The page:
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Vritra, Page 125.

Such blessings as the Gods o'erjoyed
Poured forth when Vritra was destroyed.

"Mythology regards Vritra as a demon or Asur, the implacable enemy of Indra, but this is not the primitive idea contained in the name of Vritra. In the hymns of the Veda Vritra appears to be the thick dark cloud which Indra the God of the firmament attacks and disperses with his thunderbolt." GORRESIO.

"In that class of Rig-veda hymns which there is reason to look upon as the oldest portion of Vedic poetry, the character of Indra is that of a mighty ruler of the firmament, and his principal feat is that of conquering the demon Vritra, a symbolical personification of the cloud which obstructs the clearness of the sky, and withholds the fructifying rain from the earth. In his battles with Vritra he is therefore described as 'opening the receptacles of the waters,' as 'cleaving the cloud' with his 'far-whirling thunderbolt,' as 'casting the waters down to earth,' and 'restoring the sun to the sky.' He is in consequence 'the upholder of heaven, earth, and firmament,' and the god 'who has engendered the sun and the dawn.' " CHAMBERS'S CYCLOPÆDIA, Indra.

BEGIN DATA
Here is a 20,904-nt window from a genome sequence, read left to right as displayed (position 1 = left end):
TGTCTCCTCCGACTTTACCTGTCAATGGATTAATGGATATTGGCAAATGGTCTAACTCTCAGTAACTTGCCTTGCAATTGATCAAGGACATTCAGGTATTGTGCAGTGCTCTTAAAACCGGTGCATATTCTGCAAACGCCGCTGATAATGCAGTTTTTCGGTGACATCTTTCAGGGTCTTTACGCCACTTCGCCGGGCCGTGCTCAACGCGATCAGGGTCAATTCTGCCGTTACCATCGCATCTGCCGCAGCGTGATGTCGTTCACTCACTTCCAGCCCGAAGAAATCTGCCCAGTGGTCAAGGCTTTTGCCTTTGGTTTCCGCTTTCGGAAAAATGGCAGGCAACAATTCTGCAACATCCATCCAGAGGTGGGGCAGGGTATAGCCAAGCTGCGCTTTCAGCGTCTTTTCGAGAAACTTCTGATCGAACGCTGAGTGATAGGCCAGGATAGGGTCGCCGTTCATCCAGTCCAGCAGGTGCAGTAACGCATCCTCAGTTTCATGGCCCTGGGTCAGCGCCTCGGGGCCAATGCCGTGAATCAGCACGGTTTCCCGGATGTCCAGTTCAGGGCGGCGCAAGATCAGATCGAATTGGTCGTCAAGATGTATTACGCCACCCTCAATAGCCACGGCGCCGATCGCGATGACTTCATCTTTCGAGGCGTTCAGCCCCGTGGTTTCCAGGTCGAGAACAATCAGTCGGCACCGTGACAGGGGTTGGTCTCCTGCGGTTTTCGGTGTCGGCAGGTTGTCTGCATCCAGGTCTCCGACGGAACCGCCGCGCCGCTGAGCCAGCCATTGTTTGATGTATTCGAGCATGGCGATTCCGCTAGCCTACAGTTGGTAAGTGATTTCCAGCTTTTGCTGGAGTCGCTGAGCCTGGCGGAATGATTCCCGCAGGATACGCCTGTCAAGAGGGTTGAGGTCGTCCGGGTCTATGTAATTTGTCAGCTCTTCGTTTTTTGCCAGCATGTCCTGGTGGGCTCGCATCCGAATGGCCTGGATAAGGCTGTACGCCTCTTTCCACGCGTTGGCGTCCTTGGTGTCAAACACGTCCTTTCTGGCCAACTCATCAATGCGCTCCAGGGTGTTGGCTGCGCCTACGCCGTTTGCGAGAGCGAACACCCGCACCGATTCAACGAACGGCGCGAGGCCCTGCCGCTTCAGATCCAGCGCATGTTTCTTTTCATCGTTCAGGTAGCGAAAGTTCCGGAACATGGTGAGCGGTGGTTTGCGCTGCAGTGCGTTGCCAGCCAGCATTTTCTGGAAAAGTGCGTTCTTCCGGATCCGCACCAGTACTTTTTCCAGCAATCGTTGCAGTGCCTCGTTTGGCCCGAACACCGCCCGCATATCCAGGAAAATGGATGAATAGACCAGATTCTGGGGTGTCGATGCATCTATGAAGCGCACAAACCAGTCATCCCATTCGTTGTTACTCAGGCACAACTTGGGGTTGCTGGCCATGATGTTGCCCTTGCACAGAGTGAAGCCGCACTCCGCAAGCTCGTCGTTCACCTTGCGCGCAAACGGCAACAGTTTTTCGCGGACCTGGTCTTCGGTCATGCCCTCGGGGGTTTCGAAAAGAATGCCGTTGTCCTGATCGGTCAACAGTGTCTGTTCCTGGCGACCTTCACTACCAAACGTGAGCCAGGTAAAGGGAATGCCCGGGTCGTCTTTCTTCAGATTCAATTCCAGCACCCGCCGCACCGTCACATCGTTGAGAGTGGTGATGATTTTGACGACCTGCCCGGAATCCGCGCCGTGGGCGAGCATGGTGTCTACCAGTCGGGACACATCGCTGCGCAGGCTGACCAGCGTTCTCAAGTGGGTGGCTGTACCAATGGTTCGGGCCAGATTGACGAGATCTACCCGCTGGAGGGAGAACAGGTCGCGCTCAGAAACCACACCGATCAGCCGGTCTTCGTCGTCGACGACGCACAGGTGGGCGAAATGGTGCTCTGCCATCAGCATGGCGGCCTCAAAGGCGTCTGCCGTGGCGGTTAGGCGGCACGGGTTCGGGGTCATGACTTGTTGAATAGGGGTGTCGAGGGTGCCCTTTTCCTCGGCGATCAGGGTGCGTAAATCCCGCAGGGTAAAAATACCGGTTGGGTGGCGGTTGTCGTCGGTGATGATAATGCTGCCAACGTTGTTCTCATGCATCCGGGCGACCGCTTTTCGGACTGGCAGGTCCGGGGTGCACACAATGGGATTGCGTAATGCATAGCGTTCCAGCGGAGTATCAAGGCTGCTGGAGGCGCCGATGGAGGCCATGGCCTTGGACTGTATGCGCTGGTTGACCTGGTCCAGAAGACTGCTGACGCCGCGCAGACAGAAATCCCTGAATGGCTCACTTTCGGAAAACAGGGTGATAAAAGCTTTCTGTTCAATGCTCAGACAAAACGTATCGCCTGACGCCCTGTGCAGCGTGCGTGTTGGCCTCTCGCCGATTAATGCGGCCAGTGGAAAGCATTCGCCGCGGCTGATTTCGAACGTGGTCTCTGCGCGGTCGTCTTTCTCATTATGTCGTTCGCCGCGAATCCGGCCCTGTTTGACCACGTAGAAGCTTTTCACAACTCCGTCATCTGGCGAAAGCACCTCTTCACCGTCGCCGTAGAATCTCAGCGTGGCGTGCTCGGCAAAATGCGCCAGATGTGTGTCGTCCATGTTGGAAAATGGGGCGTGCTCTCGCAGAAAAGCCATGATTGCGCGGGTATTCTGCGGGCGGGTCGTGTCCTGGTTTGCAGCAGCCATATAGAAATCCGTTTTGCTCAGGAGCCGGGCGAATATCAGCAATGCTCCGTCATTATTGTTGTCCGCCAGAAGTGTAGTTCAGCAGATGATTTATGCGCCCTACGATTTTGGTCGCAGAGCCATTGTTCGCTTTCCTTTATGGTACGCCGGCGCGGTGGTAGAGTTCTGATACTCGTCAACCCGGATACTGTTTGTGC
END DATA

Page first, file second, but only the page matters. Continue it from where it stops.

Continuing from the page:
"Throughout these hymns two images stand out before us with overpowering distinctness. On one side is the bright god of the heaven, as beneficent as he is irresistible: on the other the demon of night and of darkness, as false and treachorous as he is malignant.… The latter (as his name Vritra, from var, to veil, indicates) is pre-eminently the thief who hides away the rain-clouds.… But the myth is yet in too early a state to allow of the definite designations which are brought before us in the conflicts of Zeus with Typhôn and his monstrous progeny, of Apollôn with the Pythôn, of Bellerophôn with Chimaira of Oidipous with the Sphinx, of Hercules with Cacus, of Sigurd with the dragon Fafnir; and thus not only is Vritra known by many names, but he is opposed sometimes by Indra, sometimes by Agni the fire-god, sometimes by Trita, Brihaspati, or other deities; or rather these are all names of one and the same god." COX'S Mythology of the Aryan Nations. Vol. II. p. 326.